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Case Citations July 2015 through February 2016 [1] (2015-2016)

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                                      AGENCY 2D


  E.D.La.2014. Cit. generally in case cit. in ftn. In criminal proceedings against defendants who pled
  guilty to conspiracy to possess with the intent to distribute heroin, this court denied in part the
  government's motion to vacate defendants' plea agreements, holding, among other things, that
  representations by counsel for defendants-to the effect that defendants intended to breach the plea
  agreements by refusing to cooperate-could not be imputed to defendants under common-law agency
  principles. In making its decision, the court noted that the Fifth Circuit had recognized the Restatement
  Second of Agency as an accurate reflection of the common law of agency. U.S. v. Guyton, 37 F.Supp.3d
  840, 854.

  D.V.I.2014. Cit. generally in ftn. In workers' defamation action against refinery, this court granted
  summary  judgment to refinery, holding that it was not vicariously liable for its employees' allegedly
  defamatory statements about workers. In making its decision, the court noted that Virgin Islands courts
  had continued to rely on the Restatement Second of Agency, even after the promulgation of the
  Restatement Third of Agency, that the Supreme Court of the Virgin Islands had held that Virgin Islands
  courts were not bound by changes to the Restatements; and, in any event, the court's conclusions
  reached in reliance on the Restatement Second did not differ from those it would have reached if it had
  relied on the Restatement Third. Illaraza v. HOVENSA LLC, 73 F.Supp.3d 588, 607.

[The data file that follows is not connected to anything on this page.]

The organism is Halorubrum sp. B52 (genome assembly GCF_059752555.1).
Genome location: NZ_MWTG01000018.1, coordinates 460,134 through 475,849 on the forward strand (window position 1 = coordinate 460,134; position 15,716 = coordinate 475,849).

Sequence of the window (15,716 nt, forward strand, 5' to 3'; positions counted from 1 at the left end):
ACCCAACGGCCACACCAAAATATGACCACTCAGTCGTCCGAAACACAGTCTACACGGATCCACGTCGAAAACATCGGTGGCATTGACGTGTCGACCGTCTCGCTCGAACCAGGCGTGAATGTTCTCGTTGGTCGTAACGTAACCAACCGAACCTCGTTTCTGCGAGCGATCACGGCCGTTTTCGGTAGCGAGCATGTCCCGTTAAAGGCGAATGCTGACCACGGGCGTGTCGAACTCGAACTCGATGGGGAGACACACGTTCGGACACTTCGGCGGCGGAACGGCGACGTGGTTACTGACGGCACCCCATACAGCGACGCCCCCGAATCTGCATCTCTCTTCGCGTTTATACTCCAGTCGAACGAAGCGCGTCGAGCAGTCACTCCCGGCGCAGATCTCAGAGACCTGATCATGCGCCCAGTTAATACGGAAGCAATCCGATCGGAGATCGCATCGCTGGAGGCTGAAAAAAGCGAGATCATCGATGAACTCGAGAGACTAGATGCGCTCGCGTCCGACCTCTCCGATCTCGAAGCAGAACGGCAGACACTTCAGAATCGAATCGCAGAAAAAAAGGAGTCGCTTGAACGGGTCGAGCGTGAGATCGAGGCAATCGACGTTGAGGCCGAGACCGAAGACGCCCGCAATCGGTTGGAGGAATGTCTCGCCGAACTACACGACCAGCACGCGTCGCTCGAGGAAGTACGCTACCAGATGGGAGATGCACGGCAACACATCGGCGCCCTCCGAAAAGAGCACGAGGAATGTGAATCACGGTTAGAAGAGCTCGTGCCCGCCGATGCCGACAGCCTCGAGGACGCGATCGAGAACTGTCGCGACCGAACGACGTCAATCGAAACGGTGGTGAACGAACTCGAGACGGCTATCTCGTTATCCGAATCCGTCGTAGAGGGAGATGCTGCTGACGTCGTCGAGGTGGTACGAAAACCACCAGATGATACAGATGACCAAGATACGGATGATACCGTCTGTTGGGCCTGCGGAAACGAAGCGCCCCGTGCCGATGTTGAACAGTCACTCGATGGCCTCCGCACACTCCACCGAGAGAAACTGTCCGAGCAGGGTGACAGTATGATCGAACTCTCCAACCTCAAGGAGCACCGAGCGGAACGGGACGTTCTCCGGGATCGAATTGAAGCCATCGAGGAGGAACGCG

CHAPTER 1. INTRODUCTORY MATTERS

                                      TOPIC   1. DEFINITIONS

  § 1. Agency; Principal; Agent

  C.A.11, 2014. Cit. in case quot. in sup. (general cite). Daughter of an elderly cruise-ship passenger who
  fell and hit his head while the ship was in port and died of his injuries about a week later sued cruise
  line, seeking to hold it vicariously liable for the purported negligence of the ship's doctor and nurse who
  treated passenger after his fall. The district court granted defendant's motion to dismiss plaintiff's
  actual-agency claim under the Barbetta rule, which immunized a shipowner from respondeat superior
  liability whenever a ship's employees rendered negligent medical care to its passengers. Reversing and
  remanding, this court declined to adopt the Barbetta rule and concluded that plaintiff's allegations
  established a plausible agency relationship between defendant and its employees. The court noted that
  the Eleventh Circuit and other jurisdictions generally applied agency principles as set forth in
  Restatement Second of Agency  § 1 to impute liability in maritime tort cases. Franza v. Royal Caribbean
  Cruises, Ltd., 772 F.3d 1225, 1235.

I4LILA I    For earlier citations, see the Appendices, Supplements, or Pocket Parts, if any, that correspond to the subject matter under examination.

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